During March this year, the Grand Hotel Inglés in Madrid was reopened, located at Calle Echegaray 8, in the well-known ‘Barrio de las Letras’ or ´Literacy Quarter´.This luxury hotel with 48 rooms is the oldest in Madrid, and since its inauguration has shown that it still retains the class and style of the 19th and 20th centuries that characterize it.

It was officially opened on December 16, 1886 under the management of Agustín Ibarra, who invested “$90,000” in the project, about €2,700, that were used to create this Luxury Hotel which at that time had 110 rooms. Although the location is the same as today, what we know today as Calle Echegaray then was Calle Lobo, named in honor of a hunter who lived there and exposed the skin of the animal at the door of his house.

In 1892 it was named a First Class Establishment for its excellent decoration and service, as well as for the prestige of the guests who stayed there. The appointment was published in all the newspapers of the world and made it gain the world fame that still holds.

In 1907 several Spanish literary female writers paid tribute to the English writer Rachel Challice among its walls, and this love of literature is still present in a reading room that recalls the old libraries of the manor houses of Madrid and has 600 volumes. Great National and International writers have stayed at the Grand Hotel Inglés since its inauguration, such as Ramón del Valle-Inclán, Benito Pérez Galdós or Virginia Wolf.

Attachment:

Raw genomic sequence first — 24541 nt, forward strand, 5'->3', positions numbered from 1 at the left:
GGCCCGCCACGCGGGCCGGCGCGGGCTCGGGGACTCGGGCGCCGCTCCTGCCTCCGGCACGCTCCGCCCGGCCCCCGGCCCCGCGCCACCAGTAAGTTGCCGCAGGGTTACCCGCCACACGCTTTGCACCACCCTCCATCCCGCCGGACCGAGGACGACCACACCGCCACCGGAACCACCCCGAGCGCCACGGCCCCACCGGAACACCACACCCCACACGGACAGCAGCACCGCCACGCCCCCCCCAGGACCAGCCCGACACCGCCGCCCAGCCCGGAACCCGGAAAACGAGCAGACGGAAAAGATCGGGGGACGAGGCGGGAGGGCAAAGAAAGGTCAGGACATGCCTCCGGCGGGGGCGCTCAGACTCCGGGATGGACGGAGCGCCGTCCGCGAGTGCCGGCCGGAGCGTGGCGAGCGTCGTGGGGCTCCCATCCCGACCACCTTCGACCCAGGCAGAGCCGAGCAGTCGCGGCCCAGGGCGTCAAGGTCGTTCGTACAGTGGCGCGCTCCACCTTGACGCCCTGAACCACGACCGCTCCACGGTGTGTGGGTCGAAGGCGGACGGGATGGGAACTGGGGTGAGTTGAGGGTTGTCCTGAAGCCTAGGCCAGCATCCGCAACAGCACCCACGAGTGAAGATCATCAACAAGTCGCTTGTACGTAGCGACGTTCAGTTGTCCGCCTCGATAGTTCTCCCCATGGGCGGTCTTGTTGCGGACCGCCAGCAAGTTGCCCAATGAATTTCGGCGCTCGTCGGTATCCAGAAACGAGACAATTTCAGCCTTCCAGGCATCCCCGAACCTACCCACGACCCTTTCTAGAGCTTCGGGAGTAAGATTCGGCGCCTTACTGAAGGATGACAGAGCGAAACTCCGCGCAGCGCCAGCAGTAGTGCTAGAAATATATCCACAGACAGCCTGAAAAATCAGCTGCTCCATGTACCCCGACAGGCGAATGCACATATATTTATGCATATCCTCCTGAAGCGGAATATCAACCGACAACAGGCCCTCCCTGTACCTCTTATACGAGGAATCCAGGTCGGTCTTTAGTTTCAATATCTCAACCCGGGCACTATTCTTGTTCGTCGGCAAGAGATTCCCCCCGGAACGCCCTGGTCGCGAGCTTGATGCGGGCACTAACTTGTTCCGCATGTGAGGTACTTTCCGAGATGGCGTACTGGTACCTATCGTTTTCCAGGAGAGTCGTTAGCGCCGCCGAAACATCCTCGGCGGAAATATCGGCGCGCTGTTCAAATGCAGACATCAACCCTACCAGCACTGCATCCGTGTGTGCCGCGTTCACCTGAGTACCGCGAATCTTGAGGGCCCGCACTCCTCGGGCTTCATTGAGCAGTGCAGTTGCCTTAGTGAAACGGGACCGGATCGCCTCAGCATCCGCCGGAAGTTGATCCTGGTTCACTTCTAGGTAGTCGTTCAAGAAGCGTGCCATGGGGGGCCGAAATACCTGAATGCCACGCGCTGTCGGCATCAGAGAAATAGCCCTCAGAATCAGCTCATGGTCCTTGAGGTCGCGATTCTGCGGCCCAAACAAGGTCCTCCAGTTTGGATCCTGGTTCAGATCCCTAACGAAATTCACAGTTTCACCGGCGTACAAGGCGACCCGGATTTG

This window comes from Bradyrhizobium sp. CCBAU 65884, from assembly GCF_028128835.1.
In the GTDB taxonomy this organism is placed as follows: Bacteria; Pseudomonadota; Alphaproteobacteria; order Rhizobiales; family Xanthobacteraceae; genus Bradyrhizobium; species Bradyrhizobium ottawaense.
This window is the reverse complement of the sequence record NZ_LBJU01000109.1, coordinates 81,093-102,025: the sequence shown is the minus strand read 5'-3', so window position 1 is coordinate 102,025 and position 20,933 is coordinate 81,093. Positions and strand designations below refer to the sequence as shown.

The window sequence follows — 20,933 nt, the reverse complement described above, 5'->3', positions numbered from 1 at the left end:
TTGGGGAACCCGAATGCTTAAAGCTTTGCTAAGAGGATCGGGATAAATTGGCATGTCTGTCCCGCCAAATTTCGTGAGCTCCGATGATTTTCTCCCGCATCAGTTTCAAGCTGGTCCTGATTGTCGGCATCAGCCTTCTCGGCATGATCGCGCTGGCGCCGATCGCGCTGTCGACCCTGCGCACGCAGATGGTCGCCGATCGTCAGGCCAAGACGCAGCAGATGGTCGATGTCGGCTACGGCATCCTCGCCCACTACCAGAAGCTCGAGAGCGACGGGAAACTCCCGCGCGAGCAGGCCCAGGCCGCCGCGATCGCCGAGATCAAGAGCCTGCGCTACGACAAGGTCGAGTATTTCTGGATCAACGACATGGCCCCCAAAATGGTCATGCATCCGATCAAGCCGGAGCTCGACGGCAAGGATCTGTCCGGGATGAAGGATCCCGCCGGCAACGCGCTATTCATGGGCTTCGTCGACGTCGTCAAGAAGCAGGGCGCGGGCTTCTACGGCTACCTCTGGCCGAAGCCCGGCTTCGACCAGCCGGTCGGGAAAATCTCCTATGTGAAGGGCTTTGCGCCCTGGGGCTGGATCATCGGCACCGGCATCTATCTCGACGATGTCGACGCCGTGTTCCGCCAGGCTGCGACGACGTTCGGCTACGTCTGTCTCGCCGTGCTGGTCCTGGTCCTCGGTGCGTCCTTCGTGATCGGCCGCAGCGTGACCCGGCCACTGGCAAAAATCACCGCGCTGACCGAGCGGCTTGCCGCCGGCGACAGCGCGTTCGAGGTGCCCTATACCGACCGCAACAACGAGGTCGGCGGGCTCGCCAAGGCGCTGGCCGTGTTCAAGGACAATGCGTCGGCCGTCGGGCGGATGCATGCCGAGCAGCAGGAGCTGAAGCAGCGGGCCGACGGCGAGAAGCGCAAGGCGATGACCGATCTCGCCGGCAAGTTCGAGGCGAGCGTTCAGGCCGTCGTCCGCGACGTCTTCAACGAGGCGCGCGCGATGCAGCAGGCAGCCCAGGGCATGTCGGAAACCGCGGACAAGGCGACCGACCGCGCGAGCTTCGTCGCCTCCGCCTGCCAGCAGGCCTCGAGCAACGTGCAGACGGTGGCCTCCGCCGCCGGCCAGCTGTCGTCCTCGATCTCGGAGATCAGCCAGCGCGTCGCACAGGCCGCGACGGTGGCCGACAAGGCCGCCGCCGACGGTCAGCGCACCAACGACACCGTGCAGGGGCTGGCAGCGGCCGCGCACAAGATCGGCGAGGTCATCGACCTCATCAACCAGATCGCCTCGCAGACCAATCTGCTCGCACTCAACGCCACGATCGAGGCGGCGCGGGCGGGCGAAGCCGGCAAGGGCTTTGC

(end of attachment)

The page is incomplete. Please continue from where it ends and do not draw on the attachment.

During the years of the Spanish Civil War the hotel functioned as a hospital to serve the needs of the moment, after which it reopened under the name Hotel Imperio to show the sympathy of the country towards ‘el Eje’ (During WWII, the bloc formed by Berlin-Rome-Tokyo against the Allies). In those times the rooms still didn´t have bathrooms, so its guests had to cross the corridor in search of the ladies or gentlemen’s restrooms. The reform that provided a bathroom to each room was carried out in 1964, and reduced the number of rooms from 110 to 58.

In 2008 the city of Madrid paid tribute to the accommodation with a commemorative plaque that can still be seen in its lobby. A few years later, what had been the most luxurious and important hotel in the capital in the 20s, closed its doors for more than 5 years until March 2018. Its rebirth comes hand in hand with Hidden Away Hotels and its goal is clear: to recover the elegance, sophistication and comfort that have always defined it.

However, the financial team regrets not being able to keep the prices of 4 pesetas per Room and 12 pesetas per Full Board published in January 1914 in the newspaper Crónica. As they justify, the cost of living has gone up a lot since the times of Don Agustín …